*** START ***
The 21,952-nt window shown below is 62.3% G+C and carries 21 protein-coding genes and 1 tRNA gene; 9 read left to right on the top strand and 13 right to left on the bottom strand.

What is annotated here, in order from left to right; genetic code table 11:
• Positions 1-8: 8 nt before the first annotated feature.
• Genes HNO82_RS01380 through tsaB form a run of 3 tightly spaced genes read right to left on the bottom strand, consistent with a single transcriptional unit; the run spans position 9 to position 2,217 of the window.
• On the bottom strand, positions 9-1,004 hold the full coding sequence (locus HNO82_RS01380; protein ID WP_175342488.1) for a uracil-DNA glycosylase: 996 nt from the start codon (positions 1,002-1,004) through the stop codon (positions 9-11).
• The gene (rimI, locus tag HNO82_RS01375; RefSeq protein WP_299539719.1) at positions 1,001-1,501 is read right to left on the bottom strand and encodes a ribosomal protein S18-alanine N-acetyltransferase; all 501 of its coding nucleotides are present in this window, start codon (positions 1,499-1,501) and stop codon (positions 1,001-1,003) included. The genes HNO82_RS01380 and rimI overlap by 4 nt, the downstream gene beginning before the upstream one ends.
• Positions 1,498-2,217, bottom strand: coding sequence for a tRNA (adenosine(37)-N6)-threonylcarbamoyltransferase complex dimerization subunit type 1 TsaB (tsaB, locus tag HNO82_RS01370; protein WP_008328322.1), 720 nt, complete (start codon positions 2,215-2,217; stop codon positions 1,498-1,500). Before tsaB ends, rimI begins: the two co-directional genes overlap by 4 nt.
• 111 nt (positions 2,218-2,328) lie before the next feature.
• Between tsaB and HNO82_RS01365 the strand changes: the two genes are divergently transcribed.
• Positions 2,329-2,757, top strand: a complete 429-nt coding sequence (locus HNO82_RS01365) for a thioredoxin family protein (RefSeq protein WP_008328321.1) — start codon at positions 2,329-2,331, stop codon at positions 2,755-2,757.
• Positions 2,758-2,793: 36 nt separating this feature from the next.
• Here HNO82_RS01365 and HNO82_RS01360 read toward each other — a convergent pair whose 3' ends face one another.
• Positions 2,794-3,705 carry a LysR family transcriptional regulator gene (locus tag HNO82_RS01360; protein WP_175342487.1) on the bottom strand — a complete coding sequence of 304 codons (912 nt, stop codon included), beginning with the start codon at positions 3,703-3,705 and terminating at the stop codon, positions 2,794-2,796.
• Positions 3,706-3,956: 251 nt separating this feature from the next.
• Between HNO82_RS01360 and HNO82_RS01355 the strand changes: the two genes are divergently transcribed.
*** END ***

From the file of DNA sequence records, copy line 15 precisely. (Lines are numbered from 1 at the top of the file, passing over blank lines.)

• Between HNO82_RS01360 and HNO82_RS01355 the strand changes: the two genes are divergently transcribed.